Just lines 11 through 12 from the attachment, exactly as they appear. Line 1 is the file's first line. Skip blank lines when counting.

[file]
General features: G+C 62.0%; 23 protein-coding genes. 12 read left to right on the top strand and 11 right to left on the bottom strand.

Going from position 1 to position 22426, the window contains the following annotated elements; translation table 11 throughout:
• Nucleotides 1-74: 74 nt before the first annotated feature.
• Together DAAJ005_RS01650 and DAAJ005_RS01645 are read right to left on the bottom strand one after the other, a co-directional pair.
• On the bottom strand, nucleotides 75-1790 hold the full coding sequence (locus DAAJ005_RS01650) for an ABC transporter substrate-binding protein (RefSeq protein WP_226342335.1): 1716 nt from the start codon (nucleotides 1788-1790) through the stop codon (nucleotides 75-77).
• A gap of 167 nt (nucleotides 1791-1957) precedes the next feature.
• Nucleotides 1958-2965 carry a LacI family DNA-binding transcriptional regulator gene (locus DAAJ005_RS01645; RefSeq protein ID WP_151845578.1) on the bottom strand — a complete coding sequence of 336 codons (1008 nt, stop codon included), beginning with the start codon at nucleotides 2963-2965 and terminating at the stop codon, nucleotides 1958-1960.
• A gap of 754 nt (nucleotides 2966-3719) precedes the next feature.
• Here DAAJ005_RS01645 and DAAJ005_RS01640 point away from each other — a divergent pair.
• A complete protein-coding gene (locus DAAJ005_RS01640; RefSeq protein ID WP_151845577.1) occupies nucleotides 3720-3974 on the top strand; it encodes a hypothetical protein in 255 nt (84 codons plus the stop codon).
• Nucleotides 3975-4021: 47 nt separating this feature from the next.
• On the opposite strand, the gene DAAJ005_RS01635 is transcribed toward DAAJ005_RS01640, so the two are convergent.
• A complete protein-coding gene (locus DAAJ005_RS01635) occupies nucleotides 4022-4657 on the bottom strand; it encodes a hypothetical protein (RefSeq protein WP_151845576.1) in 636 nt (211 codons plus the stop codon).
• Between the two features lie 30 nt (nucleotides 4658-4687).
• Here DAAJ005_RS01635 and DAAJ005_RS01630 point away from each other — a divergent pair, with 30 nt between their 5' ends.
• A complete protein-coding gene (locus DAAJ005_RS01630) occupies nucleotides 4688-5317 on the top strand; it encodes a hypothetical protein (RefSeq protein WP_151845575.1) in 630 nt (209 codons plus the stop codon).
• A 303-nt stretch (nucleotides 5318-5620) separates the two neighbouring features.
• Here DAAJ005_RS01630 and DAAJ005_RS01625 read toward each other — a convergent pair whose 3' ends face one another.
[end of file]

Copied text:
• Nucleotides 3975-4021: 47 nt separating this feature from the next.
• On the opposite strand, the gene DAAJ005_RS01635 is transcribed toward DAAJ005_RS01640, so the two are convergent.